Iranian Faces Charges For Saying Shi'ite Imam 'Died'

When journalist Pouyan Khoshhal penned an article about the potential health risks to Iranians of a major Shi'ite pilgrimage to neighboring Iraq, he might not have guessed that it could cost him his job and land him in jail.

Yet the text has apparently drawn criminal blasphemy charges over a reference to Shi'ite Islam's Third Imam for Khoshhal, who has previously been a target of hard-line ire.

Meanwhile his newspaper, the reformist daily Ebtekar, has announced the termination of Khoshhal's employment contract.

Without explicitly naming Khoshhal, Tehrani prosecutor Abbas Jafari Dolatabadi said on October 24 that a journalist would face prosecution for "pieces of content" insulting to Imam Husayn ibn Ali, a grandson of the Prophet Muhammad revered under Iran's official religion, Shi'ite Islam.

A news agency affiliated with the Iranian Judiciary, Mizan, reported on October 25 that Khoshhal had been detained late the previous day "while trying to leave the country." It said Khoshhal's article had met with "many criticisms and protests" for referring to the "death" of Imam Husayn instead of using the clerical regime's preferred phrasing, "martyrdom."

Mizan reported that investigators determined that Khoshhal had also insulted religious figures on social media.

Khoshhal has not publicly reacted to the controversy, but his Twitter account appears to have been deleted.

Mirzan also quoted an unnamed senior editor at Ebtekar apologizing to any who were "hurt" or "angered" by the article, adding that the paper had ended its cooperation with Khoshhal.

The article now appears on Ebtekar's website with the term "martyrdom" in reference to the Third Imam.

In it, Khoshhal warned Iranian pilgrims who journey on foot to Karbala to commemorate Husayn and his companions' seventh-century deaths about the danger of preventable diseases along the way.

Tens of thousands of Iranians cross the border on foot each year for the so-called Arba'een Pilgrimage, which is among the world's largest religious festivals, after a 40-day mourning period that follows Ashura. In all, 2 million Iranians were said to have taken part last year to pay homage to Husayn.

Huge numbers of Iranians take part in the Arba'een Pilgrimage each year. (file photo)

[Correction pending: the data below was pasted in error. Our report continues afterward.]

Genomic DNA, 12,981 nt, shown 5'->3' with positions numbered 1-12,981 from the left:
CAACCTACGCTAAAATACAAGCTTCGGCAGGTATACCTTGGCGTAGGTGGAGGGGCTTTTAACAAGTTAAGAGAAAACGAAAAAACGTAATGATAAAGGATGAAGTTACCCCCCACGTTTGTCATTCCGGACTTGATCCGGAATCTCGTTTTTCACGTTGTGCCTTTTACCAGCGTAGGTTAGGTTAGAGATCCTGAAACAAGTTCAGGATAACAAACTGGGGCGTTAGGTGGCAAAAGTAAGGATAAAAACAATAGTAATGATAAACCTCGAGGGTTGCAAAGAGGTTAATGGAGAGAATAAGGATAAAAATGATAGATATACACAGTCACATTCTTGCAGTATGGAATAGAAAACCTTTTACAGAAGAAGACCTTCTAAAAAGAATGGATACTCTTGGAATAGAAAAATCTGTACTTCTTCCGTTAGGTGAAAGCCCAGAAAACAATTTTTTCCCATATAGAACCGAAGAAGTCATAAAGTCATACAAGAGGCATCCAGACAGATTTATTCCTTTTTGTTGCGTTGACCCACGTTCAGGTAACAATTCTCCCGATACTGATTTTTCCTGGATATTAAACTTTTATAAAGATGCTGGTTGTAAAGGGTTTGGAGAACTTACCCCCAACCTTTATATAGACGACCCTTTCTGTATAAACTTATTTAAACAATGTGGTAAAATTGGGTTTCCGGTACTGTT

Khoshhal noted that Iraq "may not be fully in line with universal health standards" and urged Iranians to stay safe and return home "with the gift of health and spirituality."

The article was quickly blasted by Shi'ite conservatives on social media who seized on Khoshhal's reference to Husayn's "death" at the hands of Caliph Yazid's forces. Many demanded that Iranian authorities take action, and some posted screen grabs of what they claimed were old tweets by Khoshhal insulting inviolable elements of Islam.

'Insulting Islamic Sanctities'

The critics included conservative poet Mohammad Mehdi Abdollahi, who accused Khoshhal of "ridiculing" the annual Arba'een commemoration.

"We call on the honorable Judiciary officials to take immediate action against [Khoshhal] who has a record [of blasphemy]," Abdollahi wrote on Twitter on October 23, attaching an image of the controversial article with the passage "the anniversary of the 40th day after the death of Imam Husayn" highlighted.

In another tweet, Abdollahi posted an article of Iran's Islamic Penal Code that states, "Anyone who insults the Islamic sanctities or any of the Imams or [the daughter of Prophet Muhammad] should be executed if the insult constitutes speaking disparagingly of Prophet Muhammad. Otherwise, they should be imprisoned for from one to five years."

Some claimed that by warning about the health situation in Iraq, Khoshhal had attempted to prevent pilgrims from traveling to Karbala.

Conservative publications joined the chorus.

The hard-line Kayhan claimed that Khoshhal's tweets were so "shameful and offensive" that the daily could not publish them. "A decisive action against such shameful insults can teach a lesson to those who sacrifice people's religious beliefs for their own filthy intentions," the daily said.

In August, Iranian journalist Amir Hossein Esmaili was sentenced to 10 years in prison and a two-year ban on media activities over a tweet deemed insulting to Shi'ite Islam's Eighth Imam. His lawyer vowed he would appeal the sentence. In the tweet, the Jahan-e Sanat journalist had suggested that Imam Reza was "one of us," suggesting that the revered religious figure would have enjoyed and allowed fun.

Esmaili said he wrote the tweet in reaction to a suggestion by Mashhad Friday Prayers leader Ayatollah Ahmad Alamolhoda that holding concerts was an insult to the Shi'ite imam.

The journalist later deleted the tweet and apologized, saying that he did not mean to offend anyone.

Iranian authorities have closed scores of publications over the years and detained or imprisoned dozens of journalists and media workers for a range of perceived offenses touching on religion or the Iranian leadership's so-called red lines.

Iran ranks 164th on Reporters Without Borders 2018 World Press Freedom Index.